The Genocide Convention explores the question of whether the law and genocide law in particular can prevent mass atrocities. The volume explains how genocide came to be accepted as a legal norm and analyzes the intent required for this categorization. The work also discusses individual suits against states for genocide and, finally, explores the utility of genocide as a legal concept.
'This thoroughly researched and eminently readable book is a must for anyone interested in the origin, meaning, or scope of genocide. Professor John Quigley, who served as an expert witness in the first-ever criminal prosecution charging genocide in Cambodia, provides a tour de force study of the Genocide Treaty, its application in various courts, and its deterrent value.' Professor Ved P. Nanda, University of Denver, USA 'With a masterful command of the authorities and the literature, in several languages, John Quigley weaves the complex fabric of the evolving law of genocide. What seemed simple only a decade ago is actually an unfolding story of great complexity, as Professor Quigley demonstrates so effectively.' Professor William A. Schabas, National University of Ireland, Galway, Ireland 'The Genocide Convention is a thoughtfully analyzed, meticulously researched contribution to the literature on genocide and an indispensable addition to the scholarship in this complex area. Professor Quigley brings his twenty-five years of extensive practical and academic experience in the law of genocide to bear on the most critical issues of defining and identifying genocide. His exploration of the utility of genocide as a tool in controlling today's atrocities is a necessary foundation for an informed understanding of why the law of genocide has failed to prevent the re-occurrence of this universally condemned crime.' Professor Linda A. Malone, William and Mary Law School, USA 'The author succinctly analyzes whether the existing law of genocide can realistically prevent mass atrocities.' American Society of International Law 'The book is practical and topical…may even be the leading text on the Genocide Convention. The author analyses every angle of the Genocide Convention, going beyond he Convention itself …I believe that this book deserves to be on the shelves of every international lawyer…and is recommended reading for anyone who is keen to learn more about o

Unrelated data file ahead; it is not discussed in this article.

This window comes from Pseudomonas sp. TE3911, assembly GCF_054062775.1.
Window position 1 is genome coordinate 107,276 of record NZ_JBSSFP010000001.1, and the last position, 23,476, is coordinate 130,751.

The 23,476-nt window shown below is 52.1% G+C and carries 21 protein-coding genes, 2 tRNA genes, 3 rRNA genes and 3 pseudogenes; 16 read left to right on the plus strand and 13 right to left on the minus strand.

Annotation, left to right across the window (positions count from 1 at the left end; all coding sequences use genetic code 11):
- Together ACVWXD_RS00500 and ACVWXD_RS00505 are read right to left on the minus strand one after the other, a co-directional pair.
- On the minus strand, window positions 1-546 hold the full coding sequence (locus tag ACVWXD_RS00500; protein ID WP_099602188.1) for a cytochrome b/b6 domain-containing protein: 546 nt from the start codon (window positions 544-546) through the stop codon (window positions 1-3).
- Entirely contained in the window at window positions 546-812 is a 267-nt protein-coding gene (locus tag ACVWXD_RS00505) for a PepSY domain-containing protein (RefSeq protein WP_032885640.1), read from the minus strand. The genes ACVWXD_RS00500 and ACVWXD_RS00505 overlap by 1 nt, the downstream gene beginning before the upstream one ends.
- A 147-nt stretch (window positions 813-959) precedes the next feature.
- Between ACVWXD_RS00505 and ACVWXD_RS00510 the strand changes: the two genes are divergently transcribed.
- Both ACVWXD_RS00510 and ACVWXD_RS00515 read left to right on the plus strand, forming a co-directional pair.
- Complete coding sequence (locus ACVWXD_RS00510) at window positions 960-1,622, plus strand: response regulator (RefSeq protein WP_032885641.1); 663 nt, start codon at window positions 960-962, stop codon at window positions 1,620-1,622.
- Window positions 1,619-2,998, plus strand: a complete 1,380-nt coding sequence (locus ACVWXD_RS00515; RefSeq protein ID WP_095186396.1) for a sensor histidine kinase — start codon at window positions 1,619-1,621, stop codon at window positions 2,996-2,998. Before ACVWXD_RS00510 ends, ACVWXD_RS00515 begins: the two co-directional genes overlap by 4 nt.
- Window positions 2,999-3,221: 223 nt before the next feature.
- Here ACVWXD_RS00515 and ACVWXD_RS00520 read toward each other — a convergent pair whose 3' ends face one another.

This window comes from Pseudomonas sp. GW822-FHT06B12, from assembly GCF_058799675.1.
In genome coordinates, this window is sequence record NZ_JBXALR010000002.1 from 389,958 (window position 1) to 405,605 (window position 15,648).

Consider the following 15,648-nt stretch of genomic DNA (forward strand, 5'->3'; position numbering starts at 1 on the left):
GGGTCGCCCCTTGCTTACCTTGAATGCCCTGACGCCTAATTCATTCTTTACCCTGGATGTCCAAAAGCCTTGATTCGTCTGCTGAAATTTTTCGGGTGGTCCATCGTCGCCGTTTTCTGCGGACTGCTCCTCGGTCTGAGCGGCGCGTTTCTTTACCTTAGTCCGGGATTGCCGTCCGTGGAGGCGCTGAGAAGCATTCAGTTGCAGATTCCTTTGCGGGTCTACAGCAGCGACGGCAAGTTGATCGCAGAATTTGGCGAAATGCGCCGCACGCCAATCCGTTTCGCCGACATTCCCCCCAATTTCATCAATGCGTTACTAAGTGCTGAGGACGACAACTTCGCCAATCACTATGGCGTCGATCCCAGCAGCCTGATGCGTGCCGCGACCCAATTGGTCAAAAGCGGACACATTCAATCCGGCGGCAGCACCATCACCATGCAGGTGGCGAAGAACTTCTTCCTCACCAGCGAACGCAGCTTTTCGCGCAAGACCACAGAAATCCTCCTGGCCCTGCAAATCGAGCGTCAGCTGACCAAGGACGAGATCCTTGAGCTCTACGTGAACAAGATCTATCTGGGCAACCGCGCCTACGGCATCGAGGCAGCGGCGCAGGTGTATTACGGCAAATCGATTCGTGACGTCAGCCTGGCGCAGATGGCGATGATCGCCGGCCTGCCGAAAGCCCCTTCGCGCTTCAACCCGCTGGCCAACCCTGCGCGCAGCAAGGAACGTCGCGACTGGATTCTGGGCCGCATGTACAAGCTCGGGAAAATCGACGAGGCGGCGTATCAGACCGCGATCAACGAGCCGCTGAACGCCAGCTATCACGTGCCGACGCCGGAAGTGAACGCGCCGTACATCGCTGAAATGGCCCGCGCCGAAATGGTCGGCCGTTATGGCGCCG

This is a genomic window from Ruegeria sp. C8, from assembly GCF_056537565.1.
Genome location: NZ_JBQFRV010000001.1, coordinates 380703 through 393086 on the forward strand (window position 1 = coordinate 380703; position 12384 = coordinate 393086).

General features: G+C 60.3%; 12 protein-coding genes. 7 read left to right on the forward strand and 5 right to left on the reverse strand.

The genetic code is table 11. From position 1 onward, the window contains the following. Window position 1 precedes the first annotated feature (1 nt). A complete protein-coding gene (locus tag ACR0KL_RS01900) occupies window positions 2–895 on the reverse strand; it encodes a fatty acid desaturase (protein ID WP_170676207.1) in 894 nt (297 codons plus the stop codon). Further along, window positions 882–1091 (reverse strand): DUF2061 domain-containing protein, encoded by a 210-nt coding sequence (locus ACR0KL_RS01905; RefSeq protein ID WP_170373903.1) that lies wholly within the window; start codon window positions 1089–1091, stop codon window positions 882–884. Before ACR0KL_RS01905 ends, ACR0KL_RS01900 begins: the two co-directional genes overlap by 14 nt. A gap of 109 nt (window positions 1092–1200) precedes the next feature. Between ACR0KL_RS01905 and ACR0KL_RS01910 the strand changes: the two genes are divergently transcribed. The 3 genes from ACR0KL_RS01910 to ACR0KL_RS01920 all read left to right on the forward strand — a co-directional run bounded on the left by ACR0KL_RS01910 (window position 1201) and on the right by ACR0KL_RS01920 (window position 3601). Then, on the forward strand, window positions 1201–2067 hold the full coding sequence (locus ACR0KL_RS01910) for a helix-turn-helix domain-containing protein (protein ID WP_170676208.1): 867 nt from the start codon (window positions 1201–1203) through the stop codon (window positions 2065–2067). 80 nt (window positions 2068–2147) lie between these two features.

Contents: Preface; Outlawing Genocide: A crime without a name; The contours of genocide; Genocide in crime codes. Calling to Account: Prosecuting under a quasi-genocide statute; Prosecuting without a genocide statute; Prosecuting under a true genocide statute; Prosecuting in international courts; Suing in the world court. Genocide's Legal Environment: Ex post facto genocide; Treaty violation or crime; Genocide in customary law; The UN Security Council and genocide. Genocidal Intent: The acts of genocide; Genocide by killing; Destroying a group; Instant destruction; Intent without intent; The motives for genocide; The intent of others. The Victims of Genocide: The numbers game; Identifying a group; A group in the eye of the beholder; Genocide by mistake. The Scale of Genocide: Retail genocide; Wholesale genocide; Local genocide; Targeting important persons; Targeting political opponents. Techniques of Genocide; Ethnic cleansing and genocidal intent; Ethnic cleansing in the courts; Human habitat; Aerial genocide; Nuclear genocide. Genocide by a State: Opting out; The Convention's curious omission; States as criminals; States as perpetrators of genocide; Other routes to jurisdiction; States as intermeddlers; A legal interest in genocide; Compensation for victims. Why Genocide?: The World Court's power; The need for genocide; The power of domestic courts; The deterrent value of genocide; Appendix; Bibliography; Index.